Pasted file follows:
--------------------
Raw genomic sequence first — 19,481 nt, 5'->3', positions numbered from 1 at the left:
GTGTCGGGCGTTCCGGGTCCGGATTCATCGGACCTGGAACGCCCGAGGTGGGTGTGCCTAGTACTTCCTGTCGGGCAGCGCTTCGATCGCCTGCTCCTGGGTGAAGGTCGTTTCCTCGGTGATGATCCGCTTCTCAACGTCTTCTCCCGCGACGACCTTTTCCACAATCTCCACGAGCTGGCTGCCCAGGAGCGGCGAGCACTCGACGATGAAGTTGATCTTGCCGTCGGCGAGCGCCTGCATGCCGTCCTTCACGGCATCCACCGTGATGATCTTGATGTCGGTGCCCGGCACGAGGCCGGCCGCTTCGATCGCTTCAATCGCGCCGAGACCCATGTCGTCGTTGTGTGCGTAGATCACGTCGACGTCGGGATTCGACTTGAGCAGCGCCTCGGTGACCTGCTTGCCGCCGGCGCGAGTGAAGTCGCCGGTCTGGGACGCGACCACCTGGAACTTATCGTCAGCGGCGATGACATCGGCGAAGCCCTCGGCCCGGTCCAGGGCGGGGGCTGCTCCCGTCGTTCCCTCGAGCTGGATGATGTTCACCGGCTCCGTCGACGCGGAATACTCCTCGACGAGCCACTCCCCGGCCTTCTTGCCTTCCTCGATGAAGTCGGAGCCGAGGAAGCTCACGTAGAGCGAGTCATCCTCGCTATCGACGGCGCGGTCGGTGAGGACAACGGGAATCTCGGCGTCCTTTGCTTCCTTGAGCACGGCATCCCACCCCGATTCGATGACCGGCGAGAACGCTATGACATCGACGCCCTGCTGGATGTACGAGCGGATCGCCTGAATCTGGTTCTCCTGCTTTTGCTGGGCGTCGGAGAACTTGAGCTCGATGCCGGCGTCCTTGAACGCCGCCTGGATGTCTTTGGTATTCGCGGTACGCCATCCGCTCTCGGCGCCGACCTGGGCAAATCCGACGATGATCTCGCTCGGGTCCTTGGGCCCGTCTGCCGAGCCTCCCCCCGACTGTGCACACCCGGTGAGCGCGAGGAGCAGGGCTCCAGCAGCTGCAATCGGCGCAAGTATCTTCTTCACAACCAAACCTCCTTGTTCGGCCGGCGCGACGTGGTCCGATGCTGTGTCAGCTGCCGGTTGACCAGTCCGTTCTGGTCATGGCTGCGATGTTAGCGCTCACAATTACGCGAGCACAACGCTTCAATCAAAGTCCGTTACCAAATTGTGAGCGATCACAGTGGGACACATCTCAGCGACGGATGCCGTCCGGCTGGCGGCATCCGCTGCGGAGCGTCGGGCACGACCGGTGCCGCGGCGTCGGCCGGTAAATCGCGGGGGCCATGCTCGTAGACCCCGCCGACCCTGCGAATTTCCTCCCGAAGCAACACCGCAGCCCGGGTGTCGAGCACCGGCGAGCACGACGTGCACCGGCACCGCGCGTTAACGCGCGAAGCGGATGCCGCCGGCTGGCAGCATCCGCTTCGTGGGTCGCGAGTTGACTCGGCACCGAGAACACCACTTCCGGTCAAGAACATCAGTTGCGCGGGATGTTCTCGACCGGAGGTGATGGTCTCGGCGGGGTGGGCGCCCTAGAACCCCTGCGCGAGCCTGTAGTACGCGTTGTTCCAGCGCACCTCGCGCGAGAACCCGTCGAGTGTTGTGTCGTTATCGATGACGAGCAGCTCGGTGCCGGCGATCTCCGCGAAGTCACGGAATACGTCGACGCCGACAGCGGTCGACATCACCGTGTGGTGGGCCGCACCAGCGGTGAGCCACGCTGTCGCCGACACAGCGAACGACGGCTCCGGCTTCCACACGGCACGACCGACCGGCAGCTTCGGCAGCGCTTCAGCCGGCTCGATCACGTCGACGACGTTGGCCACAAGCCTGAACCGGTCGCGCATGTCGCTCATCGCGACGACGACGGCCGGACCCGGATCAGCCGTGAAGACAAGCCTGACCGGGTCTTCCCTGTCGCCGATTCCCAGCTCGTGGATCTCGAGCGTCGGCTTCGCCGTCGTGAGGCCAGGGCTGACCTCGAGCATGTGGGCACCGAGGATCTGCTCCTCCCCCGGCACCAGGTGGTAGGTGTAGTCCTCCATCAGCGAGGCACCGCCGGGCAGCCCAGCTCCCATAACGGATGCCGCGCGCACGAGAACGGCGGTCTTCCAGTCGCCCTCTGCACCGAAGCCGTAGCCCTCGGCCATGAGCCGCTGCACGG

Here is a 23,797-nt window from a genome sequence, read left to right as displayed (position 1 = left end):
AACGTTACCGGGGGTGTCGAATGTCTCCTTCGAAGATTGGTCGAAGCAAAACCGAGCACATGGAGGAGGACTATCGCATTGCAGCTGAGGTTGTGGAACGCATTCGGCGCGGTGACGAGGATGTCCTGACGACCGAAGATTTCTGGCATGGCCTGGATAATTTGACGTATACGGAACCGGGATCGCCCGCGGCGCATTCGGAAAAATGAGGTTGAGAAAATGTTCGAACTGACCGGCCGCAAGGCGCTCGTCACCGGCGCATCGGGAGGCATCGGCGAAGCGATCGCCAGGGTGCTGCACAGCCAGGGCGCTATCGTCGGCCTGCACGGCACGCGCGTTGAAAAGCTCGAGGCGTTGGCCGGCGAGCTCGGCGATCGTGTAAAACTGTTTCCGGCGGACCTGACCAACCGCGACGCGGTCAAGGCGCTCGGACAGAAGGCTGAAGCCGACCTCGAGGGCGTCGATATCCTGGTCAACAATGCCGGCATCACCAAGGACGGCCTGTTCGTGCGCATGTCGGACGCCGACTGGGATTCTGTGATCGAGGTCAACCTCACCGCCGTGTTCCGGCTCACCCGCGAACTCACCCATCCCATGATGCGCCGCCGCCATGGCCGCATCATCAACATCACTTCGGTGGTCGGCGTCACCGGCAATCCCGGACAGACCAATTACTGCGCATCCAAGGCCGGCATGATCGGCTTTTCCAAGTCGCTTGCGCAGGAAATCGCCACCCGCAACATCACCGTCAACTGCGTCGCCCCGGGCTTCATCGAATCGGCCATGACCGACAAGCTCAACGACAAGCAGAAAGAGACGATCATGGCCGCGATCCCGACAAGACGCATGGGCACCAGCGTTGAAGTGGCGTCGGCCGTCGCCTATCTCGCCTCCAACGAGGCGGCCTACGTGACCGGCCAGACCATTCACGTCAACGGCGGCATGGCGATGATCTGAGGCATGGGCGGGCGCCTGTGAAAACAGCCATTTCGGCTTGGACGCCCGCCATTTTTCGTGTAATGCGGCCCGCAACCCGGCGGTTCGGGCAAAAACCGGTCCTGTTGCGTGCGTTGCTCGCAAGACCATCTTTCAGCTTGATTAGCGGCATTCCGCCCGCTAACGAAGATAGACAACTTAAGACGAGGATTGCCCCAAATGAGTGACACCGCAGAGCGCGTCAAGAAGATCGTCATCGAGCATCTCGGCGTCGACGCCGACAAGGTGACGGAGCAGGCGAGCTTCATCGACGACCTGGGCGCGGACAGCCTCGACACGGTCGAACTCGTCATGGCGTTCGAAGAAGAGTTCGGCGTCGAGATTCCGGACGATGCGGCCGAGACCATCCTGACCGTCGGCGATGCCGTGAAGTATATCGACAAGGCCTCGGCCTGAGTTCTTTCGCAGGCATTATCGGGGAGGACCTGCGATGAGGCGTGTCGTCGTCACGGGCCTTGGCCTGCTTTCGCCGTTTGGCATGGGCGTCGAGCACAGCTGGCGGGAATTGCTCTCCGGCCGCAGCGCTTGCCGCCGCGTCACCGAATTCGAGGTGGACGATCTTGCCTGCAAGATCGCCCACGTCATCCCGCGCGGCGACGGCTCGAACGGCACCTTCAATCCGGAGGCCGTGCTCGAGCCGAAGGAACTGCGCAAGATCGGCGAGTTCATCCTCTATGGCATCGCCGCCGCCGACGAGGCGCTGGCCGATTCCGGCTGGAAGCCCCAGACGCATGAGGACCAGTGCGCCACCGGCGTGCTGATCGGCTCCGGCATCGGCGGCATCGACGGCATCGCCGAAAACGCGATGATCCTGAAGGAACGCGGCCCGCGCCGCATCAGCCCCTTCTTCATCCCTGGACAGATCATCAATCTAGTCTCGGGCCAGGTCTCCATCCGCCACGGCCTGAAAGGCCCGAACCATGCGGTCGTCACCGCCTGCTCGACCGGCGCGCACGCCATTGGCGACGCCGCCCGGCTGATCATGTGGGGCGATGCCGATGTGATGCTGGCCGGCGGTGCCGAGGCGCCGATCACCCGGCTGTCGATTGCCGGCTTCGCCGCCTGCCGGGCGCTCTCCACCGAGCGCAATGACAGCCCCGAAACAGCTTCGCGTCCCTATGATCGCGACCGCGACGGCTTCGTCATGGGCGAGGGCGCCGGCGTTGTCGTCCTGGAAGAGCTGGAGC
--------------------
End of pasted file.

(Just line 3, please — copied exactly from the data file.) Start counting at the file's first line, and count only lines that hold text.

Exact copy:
Here is a 23,797-nt window from a genome sequence, read left to right as displayed (position 1 = left end):